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‘I Am a Hero Omnibus 8:’ Trade Paperback Review

I remember when Steven Spielberg’s War of the Worlds came out. I was excited because it was hyped up around a very specific idea: that it would be taken from the point of view of the common person. No science, no government explanation, Tom Cruise would have no idea what was going on. Maybe it was because the story was familiar, but it fell entirely too short of that promise. When I experience (Because you don’t just read I Am a Hero, you experience it.) Kengo Hanazawa’s zombie epic, every step I take is with the characters it follows. Whatever they feel, I’m feeling it right along with them.

For the most part, I have no idea what’s going on in the larger scale. The bizarre things that occur are just as bizarre to our heroes as they are to me. And, at this point, those intangible ideas are so far beyond my imagination (The visual sights I’m shown and the behavior of the zombies are so foreign to me and anything I’ve experienced in zombie fiction.) that the effect of being left in the dark is an utterly thrilling and equally horrifying experience.

Maybe one reasons why War of the Worlds didn’t work is because the characters, the common person, weren’t all that well developed. You won’t find that problem in I Am a Hero. While we have no idea what the bigger picture is, we have a firm grasp of the dangers our main characters find themselves in and what their idiosyncrasies and interpersonal relationships are, even if they don’t always understand exactly what they’re up against or what exactly is going on in their own heads.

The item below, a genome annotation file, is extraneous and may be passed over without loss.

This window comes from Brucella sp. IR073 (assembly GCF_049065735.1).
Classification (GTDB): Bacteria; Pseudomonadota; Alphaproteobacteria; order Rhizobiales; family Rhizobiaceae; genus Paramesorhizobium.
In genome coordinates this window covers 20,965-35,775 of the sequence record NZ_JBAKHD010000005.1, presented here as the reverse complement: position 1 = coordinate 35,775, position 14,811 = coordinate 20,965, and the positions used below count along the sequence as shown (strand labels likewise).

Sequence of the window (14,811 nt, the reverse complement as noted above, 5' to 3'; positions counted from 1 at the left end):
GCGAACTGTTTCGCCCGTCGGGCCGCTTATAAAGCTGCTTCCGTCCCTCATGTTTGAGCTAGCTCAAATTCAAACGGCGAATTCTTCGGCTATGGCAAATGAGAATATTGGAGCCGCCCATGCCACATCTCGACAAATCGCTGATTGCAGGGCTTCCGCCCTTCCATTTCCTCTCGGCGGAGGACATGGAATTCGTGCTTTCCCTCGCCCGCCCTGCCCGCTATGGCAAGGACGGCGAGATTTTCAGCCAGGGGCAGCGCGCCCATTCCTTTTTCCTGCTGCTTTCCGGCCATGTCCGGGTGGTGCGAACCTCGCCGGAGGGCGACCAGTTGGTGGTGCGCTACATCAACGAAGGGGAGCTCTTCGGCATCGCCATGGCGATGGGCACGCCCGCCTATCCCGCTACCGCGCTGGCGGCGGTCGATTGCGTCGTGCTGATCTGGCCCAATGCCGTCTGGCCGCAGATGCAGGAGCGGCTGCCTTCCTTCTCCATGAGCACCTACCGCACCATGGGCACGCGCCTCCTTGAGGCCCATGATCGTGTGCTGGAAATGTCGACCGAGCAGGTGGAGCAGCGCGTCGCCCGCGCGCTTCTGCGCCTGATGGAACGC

From the first issue, the main character, Hideo, has been slow to put everything together. He is a mentally troubled young man – a paranoid delusional, perhaps even on the spectrum. He’s someone who was always looked down upon, and feels treated unfairly by society, but wants to be seen as a hero. This epidemic, in a way, has given him the opportunity to be seen as a hero to other people. The sort of man-child that he is then awkwardly hopes for the hero treatment which he very rarely gets. The cool thing has been to watch him grow and change to the point in which he actually has been heroic, that we actually see the depth of his feelings towards the people around him. You pull off the awkward layers and underneath he’s a decent, caring human being. Oda and Hiromi are incredible foils to his anxious personality.

Like other good zombie stories, we explore a myriad of reactions to the epidemic at hand, splitting off on occasion to follow other characters in other groups. What makes this one great is that even the toxic characters are developed in such a way that the repression from societal restrictions are really explored. In a way, that’s a bigger theme than simple male toxicity itself. Our leads – Hideo, Hiromi, and Oda – feel guilty having to kill zombies in order to survive. They feel guilty stealing food in order to survive. It creates some genuinely funny and human moments but really does separate the good from the bad. These are characters so afraid to break from societal norms that they don’t want to regardless of the circumstances.

In this collection, Hanazawa continues turning the screws and amping up the epic scale of the events, while also devastating us on a personal, emotional level. I was reading on the subway, and I almost broke down in tears. There are moments so stirring, so surreal and beautiful, horrifying and hilarious, in this story that I would dare anyone not to be affected.

No really. I dare you. Go out and buy these Omnibuses and try not to be affected. Or buy it as a holiday gift for a horror lover you know. They will thank you for the rest of their lives. You’ll thank yourself.

Creative Team: Kengo Hanazawa (story, art), Kumar Sivasubramanian (Translation), Philip R. Simon (English adaptation), Steve Dutro (letters)
Publisher: Dark Horse
Click here to purchase.

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